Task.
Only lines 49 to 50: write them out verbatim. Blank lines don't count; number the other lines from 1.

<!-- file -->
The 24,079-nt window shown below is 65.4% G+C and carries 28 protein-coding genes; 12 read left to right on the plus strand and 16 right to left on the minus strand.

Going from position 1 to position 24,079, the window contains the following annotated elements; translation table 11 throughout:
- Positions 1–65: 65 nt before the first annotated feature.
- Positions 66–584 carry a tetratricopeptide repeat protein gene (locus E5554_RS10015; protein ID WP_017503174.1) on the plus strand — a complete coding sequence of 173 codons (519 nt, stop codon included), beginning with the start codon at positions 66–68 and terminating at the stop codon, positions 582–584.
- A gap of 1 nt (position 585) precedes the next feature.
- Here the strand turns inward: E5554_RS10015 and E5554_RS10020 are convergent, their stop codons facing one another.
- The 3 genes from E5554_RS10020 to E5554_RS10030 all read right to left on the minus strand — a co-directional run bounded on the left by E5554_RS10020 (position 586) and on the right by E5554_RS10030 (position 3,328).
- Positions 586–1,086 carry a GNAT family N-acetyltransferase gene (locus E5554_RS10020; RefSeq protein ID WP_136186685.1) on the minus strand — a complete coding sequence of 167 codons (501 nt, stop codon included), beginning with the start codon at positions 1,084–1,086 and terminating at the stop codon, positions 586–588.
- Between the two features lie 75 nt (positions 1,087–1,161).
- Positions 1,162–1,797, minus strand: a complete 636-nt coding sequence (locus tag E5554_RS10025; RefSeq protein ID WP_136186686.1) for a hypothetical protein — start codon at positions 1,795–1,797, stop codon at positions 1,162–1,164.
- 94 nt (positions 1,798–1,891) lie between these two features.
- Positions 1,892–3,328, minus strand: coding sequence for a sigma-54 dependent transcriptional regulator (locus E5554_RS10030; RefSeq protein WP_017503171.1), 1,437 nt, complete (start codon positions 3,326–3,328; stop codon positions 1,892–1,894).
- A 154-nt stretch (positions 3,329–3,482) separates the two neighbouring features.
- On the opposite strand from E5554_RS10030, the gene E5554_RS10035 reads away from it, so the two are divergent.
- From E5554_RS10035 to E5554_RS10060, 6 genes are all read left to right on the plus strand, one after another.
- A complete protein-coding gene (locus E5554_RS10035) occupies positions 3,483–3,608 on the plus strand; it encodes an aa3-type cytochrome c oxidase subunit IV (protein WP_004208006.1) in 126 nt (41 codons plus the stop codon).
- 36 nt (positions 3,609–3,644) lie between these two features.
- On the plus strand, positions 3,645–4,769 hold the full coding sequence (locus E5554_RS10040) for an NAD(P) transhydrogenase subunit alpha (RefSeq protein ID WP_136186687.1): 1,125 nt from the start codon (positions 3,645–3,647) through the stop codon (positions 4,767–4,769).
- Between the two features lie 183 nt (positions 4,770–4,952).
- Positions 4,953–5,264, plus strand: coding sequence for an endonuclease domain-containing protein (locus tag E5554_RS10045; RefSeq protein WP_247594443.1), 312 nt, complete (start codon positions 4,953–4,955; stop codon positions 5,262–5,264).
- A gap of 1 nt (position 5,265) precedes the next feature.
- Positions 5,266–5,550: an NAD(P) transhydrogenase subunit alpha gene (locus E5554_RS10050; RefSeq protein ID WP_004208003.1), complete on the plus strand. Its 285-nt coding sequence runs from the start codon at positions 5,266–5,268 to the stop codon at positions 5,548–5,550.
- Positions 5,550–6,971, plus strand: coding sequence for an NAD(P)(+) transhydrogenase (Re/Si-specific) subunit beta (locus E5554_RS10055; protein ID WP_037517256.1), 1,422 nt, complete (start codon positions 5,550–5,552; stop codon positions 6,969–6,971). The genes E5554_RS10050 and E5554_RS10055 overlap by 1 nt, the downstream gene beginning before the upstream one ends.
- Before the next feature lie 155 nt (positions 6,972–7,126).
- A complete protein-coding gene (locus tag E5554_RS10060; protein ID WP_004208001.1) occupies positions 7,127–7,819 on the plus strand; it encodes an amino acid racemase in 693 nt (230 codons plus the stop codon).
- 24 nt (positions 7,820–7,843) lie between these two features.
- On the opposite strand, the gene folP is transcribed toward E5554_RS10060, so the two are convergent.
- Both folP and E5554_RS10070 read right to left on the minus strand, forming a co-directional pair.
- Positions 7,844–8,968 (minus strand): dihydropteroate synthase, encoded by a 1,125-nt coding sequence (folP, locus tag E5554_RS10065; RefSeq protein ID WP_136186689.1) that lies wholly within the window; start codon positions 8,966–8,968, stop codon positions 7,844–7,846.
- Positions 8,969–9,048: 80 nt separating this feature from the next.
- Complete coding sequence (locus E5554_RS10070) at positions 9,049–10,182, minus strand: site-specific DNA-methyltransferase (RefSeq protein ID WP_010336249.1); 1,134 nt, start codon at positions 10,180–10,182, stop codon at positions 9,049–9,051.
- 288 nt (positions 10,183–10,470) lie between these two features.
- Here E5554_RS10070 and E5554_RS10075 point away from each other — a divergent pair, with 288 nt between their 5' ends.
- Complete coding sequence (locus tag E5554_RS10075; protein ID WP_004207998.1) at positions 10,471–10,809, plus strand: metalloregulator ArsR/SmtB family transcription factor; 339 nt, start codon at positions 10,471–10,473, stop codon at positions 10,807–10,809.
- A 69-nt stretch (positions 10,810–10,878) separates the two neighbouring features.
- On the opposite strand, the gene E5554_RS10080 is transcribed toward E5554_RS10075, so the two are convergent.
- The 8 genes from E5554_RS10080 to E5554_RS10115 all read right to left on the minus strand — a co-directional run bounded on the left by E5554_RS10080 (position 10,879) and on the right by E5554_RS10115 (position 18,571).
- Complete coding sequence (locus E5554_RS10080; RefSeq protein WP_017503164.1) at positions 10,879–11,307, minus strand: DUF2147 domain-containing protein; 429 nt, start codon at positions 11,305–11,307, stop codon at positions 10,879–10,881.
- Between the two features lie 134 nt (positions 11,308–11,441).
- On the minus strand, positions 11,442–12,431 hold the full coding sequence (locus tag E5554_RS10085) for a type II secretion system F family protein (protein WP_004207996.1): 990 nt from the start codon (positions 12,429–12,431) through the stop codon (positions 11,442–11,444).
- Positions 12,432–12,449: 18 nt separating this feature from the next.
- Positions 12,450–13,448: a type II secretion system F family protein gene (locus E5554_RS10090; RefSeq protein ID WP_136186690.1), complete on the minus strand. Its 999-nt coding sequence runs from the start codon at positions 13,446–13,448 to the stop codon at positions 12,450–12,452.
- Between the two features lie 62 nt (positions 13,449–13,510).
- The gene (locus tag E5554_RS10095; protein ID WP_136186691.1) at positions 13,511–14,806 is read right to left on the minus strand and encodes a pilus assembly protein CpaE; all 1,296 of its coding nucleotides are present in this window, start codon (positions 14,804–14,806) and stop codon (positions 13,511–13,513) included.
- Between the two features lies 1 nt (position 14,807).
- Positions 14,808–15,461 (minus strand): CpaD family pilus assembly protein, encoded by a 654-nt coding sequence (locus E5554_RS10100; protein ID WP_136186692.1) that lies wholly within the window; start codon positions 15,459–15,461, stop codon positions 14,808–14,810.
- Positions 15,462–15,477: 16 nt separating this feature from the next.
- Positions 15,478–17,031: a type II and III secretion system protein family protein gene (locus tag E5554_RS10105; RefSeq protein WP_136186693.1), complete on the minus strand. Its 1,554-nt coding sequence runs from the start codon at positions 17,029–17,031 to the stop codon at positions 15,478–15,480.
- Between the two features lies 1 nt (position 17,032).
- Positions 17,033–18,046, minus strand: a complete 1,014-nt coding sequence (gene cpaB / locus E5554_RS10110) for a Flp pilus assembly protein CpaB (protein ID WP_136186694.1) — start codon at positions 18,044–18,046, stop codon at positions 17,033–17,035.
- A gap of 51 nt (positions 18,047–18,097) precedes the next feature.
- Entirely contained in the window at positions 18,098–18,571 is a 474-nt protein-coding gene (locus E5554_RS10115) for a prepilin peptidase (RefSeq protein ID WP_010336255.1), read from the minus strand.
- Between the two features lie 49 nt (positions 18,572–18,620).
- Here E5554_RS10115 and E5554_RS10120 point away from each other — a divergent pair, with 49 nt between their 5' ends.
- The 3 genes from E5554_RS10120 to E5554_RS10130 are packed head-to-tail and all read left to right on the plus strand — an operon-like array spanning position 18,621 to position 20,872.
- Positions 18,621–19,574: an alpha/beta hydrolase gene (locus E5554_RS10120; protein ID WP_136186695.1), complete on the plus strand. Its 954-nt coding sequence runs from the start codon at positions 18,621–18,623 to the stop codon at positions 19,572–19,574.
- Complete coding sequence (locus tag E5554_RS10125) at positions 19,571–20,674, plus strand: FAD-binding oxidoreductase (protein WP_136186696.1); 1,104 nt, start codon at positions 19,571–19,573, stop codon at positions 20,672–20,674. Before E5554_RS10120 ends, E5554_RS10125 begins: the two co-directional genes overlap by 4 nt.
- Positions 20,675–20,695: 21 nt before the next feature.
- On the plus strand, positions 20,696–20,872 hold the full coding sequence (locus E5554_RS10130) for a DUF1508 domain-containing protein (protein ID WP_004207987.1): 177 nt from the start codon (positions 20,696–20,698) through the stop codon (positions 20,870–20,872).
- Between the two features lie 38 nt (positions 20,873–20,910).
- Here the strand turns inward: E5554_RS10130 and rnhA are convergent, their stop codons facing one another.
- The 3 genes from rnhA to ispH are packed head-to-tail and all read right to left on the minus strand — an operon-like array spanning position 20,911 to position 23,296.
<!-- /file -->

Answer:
- Between the two features lies 1 nt (position 17,032).
- Positions 17,033–18,046, minus strand: a complete 1,014-nt coding sequence (gene cpaB / locus E5554_RS10110) for a Flp pilus assembly protein CpaB (protein ID WP_136186694.1) — start codon at positions 18,044–18,046, stop codon at positions 17,033–17,035.